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Photo of Titan supercomputer at Oak Ridge National Laboratory.

Supercomputers

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by Chris Woodford. Last updated: January 24, 2017.

Roll back time a half-century or so and the smallest computer in the world was a gargantuan machine that filled a room. When transistors and integrated circuits were developed, computers could pack the same power into microchips as big as your fingernail. So what if you build a room-sized computer today and fill it full of those same chips? What you get is a supercomputer—a computer that's millions of times faster than a desktop PC and capable of crunching the world's most complex scientific problems. What makes supercomputers different from the machine you're using right now? Let's take a closer look!

Photo: This is Titan, a supercomputer based at Oak Ridge National Laboratory. At the time of writing in 2017, it's the world's third most powerful machine. Picture courtesy of Oak Ridge National Laboratory, US Department of Energy, published on Flickr in 2012 under a Creative Commons Licence.

What is a supercomputer?

Before we make a start on that question, it helps if we understand what a computer is: it's a general-purpose machine that takes in information (data) by a process called input, stores and processes it, and then generates some kind of output (result). A supercomputer is not simply a fast or very large computer: it works in an entirely different way, typically using parallel processing instead of the serial processing that an ordinary computer uses. Instead of doing one thing at a time, it does many things at once.

Serial and parallel processing

What's the difference between serial and parallel? An ordinary computer does one thing at a time, so it does things in a distinct series of operations; that's called serial processing. It's a bit like a person sitting at a grocery store checkout, picking up items from the conveyor belt, running them through the scanner, and then passing them on for you to pack in your bags. It doesn't matter how fast you load things onto the belt or how fast you pack them: the speed at which you check out your shopping is entirely determined by how fast the operator can scan and process the items, which is always one at a time. (Since computers first appeared, most have worked by simple, serial processing, inspired by a basic theoretical design called a Turing machine, originally conceived by Alan Turing.)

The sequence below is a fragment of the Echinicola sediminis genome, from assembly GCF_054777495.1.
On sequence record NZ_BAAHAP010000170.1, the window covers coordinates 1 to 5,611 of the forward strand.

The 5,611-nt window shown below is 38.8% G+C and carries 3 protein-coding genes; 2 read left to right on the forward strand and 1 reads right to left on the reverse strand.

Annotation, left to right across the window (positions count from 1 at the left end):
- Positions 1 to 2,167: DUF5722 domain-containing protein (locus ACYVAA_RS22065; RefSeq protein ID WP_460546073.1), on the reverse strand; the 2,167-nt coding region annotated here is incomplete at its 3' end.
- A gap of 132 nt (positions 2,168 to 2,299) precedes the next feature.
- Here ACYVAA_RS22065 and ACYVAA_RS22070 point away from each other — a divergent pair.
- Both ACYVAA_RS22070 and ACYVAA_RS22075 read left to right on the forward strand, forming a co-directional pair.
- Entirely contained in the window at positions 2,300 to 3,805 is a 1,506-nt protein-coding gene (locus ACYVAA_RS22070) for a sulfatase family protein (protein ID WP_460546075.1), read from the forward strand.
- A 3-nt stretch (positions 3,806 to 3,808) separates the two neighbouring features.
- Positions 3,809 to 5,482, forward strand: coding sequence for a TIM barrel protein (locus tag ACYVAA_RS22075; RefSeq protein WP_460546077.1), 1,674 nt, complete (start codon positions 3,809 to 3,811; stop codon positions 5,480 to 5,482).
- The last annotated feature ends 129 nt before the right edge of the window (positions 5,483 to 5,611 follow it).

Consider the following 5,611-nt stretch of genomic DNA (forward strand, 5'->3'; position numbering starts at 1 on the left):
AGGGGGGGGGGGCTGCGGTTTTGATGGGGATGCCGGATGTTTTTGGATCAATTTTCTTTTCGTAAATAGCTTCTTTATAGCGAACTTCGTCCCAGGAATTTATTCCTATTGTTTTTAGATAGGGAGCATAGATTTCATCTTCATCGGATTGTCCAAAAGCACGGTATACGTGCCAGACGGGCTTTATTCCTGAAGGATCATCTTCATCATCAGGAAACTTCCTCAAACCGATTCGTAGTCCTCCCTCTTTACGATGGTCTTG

A typical modern supercomputer works much more quickly by splitting problems into pieces and working on many pieces at once, which is called parallel processing. It's like arriving at the checkout with a giant cart full of items, but then splitting your items up between several different friends. Each friend can go through a separate checkout with a few of the items and pay separately. Once you've all paid, you can get together again, load up the cart, and leave. The more items there are and the more friends you have, the faster it gets to do things by parallel processing—at least, in theory. Parallel processing is more like what happens in our brains.

Simple diagram showing the difference between serial and parallel processing in computer systems.

Artwork: Serial and parallel processing: Top: In serial processing, a problem is tackled one step at a time by a single processor. It doesn't matter how fast different parts of the computer are (such as the input/output or memory), the job still gets done at the speed of the central processor in the middle. Bottom: In parallel processing, problems are broken up into components, each of which is handled by a separate processor. Since the processors are working in parallel, the problem is usually tackled more quickly even if the processors work at the same speed as the one in a serial system.

Why do supercomputers use parallel processing?

Most of us do quite trivial, everyday things with our computers that don't tax them in any way: looking at web pages, sending emails, and writing documents use very little of the processing power in a typical PC. But if you try to do something more complex, like changing the colors on a very large digital photograph, you'll know that your computer does, occasionally, have to work hard to do things: it can take a minute or so to do really complex operations on very large digital photos. If you play computer games, you'll be aware that you need a computer with a fast processor chip and quite a lot of "working memory" (RAM), or things really slow down. Add a faster processor or double the memory and your computer will speed up dramatically—but there's still a limit to how fast it will go: one processor can generally only do one thing at a time.

Now suppose you're a scientist charged with forecasting the weather, testing a new cancer drug, or modeling how the climate might be in 2050. Problems like that push even the world's best computers to the limit. Just like you can upgrade a desktop PC with a better processor and more memory, so you can do the same with a world-class computer. But there's still a limit to how fast a processor will work and there's only so much difference more memory will make. The best way to make a difference is to use parallel processing: add more processors, split your problem into chunks, and get each processor working on a separate chunk of your problem in parallel.

Massively parallel computers

Once computer scientists had figured out the basic idea of parallel processing, it made sense to add more and more processors: why have a computer with two or three processors when you can have one with hundreds or even thousands? Since the 1990s, supercomputers have routinely used many thousands of processors in what's known as massively parallel processing; at the time I'm writing this, in February 2012, the world's fastest supercomputer, Fujitsu K, has over 88,000 eight-core processors (individual processor units with what are effectively eight separate processors inside them), which means 705,204 processors in total!